To the resource manager, this is an important point to note and as such, he must ensure that he establishes precise and clear terms as well as conditions with regard to differentiated compensation existing among similar positions within different regions or boundaries. The human resource manager must see that the workforce is given adequate information on the reasons for the differences in salary structures and as such, problems will not arise amongst the workforce at a future date. In a research conducted by Suutari & Tornikoski (2001, p. 392), it was reported that low levels of the aggregate compensation are the most predominant problem that expatriate human resource managers face. In addition to this, the researchers asserted that, in any international company, the information with regard to the living cost of any particular country in which an internationalized company operates within is usually limited.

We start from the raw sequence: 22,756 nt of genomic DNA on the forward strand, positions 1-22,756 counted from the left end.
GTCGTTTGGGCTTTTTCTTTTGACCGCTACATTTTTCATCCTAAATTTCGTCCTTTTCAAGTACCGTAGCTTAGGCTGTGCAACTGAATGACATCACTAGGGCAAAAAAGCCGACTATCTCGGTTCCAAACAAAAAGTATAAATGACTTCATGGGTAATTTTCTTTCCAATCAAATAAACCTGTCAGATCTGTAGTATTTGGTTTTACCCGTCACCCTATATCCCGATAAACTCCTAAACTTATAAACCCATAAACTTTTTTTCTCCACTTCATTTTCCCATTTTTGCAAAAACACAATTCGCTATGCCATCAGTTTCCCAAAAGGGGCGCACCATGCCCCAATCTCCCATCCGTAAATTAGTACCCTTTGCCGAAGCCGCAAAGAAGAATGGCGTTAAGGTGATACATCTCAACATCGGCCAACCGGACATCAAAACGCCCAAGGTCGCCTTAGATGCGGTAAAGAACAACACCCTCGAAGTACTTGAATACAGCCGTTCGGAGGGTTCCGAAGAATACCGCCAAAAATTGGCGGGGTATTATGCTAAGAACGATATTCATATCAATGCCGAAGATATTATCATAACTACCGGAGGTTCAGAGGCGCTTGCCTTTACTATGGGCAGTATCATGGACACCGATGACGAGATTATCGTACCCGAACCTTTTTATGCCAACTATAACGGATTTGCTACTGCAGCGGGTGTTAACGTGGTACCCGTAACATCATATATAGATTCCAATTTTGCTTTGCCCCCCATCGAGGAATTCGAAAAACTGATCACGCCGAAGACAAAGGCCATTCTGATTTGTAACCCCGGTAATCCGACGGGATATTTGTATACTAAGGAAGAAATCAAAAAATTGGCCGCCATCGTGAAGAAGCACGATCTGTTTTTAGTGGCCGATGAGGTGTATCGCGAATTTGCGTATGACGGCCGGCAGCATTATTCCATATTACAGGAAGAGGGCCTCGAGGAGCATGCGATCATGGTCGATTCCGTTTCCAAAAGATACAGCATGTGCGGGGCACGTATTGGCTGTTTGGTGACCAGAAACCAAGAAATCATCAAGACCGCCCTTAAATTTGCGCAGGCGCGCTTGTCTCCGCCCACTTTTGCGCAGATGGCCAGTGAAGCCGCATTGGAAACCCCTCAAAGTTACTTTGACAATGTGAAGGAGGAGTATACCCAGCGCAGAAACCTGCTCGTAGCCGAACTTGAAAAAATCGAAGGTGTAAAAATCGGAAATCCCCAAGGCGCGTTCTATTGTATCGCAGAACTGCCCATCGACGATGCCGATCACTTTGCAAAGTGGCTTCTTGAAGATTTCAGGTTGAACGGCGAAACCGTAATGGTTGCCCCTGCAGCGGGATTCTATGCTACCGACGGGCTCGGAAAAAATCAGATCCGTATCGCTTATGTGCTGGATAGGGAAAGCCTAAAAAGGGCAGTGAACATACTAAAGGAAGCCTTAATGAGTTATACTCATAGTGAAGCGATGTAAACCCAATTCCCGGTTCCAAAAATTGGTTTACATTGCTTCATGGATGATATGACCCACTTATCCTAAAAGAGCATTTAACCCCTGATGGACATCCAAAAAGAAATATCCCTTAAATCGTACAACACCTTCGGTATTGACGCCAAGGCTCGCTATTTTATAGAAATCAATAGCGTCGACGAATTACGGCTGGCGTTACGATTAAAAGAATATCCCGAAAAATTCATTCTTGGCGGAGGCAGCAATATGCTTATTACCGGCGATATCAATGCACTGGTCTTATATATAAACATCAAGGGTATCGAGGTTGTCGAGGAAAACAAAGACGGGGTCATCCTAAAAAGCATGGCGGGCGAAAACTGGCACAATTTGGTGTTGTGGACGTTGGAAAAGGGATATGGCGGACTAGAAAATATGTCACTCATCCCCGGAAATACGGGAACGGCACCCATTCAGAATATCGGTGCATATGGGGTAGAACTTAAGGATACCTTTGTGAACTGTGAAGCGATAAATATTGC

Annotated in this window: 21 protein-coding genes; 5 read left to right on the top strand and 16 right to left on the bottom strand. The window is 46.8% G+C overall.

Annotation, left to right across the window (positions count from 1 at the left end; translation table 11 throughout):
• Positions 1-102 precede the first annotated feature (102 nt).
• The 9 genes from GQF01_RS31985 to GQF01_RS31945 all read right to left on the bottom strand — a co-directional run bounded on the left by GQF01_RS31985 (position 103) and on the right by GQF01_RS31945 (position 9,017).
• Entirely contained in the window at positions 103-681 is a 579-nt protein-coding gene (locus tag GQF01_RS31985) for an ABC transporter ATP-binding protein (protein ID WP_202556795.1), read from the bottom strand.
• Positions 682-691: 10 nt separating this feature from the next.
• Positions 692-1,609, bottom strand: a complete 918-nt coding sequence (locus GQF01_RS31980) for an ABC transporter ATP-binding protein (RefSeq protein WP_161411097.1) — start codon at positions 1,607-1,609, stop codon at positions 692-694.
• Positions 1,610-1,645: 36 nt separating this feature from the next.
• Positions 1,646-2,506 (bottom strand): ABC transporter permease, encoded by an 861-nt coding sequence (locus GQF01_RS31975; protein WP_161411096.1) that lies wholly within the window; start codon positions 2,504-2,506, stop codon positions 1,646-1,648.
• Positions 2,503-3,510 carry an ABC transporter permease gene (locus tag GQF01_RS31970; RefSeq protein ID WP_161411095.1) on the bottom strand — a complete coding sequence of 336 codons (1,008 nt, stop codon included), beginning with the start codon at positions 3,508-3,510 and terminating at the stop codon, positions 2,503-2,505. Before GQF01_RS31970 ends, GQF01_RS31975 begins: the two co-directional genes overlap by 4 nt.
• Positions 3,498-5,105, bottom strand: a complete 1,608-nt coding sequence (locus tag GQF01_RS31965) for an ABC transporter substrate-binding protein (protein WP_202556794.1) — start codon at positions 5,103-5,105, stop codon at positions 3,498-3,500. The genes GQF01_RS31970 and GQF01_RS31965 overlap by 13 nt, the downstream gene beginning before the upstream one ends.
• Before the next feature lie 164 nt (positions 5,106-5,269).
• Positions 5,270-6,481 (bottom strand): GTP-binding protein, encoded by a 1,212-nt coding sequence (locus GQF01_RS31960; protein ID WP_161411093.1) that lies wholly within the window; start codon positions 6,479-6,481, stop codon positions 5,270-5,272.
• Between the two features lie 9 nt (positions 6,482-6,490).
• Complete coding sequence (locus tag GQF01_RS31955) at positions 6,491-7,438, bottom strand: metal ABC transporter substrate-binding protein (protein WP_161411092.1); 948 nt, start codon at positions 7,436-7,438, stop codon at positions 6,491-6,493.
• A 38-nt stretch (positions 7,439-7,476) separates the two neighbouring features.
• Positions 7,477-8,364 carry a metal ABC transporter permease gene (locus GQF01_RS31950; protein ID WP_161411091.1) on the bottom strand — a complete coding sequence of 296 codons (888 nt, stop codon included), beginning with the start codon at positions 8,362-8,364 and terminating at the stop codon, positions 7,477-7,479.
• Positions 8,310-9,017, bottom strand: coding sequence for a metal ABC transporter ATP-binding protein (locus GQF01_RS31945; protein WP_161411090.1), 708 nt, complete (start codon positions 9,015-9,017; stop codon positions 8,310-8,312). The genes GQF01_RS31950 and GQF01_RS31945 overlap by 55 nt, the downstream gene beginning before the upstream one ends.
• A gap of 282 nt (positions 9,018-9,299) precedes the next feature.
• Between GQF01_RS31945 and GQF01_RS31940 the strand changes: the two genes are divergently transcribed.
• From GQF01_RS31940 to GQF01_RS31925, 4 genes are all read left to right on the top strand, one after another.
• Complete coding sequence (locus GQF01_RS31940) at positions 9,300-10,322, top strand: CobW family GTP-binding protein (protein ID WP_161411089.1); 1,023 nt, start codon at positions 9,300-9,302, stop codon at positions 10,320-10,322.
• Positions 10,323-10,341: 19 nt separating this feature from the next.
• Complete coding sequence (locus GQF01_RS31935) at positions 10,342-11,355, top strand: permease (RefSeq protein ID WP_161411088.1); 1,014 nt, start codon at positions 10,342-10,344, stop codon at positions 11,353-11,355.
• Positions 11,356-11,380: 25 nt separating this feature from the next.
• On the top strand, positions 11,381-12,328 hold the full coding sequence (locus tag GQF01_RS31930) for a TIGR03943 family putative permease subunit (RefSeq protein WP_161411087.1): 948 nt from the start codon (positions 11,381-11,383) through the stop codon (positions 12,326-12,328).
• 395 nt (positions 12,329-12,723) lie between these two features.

In most cases, the aggregate compensation is said to be a major problem that the human resource faces whenever a company decides and start operating globally, especially a situation where the resource manager, after entering into foreign markets, realizes that the compensation that the organization offer does not entice the new workforce, just as it was in the home country. In their book, Williams, Rayner & Allinson (2012, p. 45) gives a suggestion that international compensation, as compared to any other human resource practice, consumes time massively. Moreover, he asserted that international compensation ought to be prioritized in international companies, as it is the most strategic human resource practice. Proper and sufficient implementation of compensation practice is a great benefit to an international company human resource manager as it assists in the smooth running of his functions. International companies that decide to move a human resource manager to another country and then move him back or replace the manager usually ends up incurring heavy costs, which is unnecessary (Suutari & Tornikoski 2001).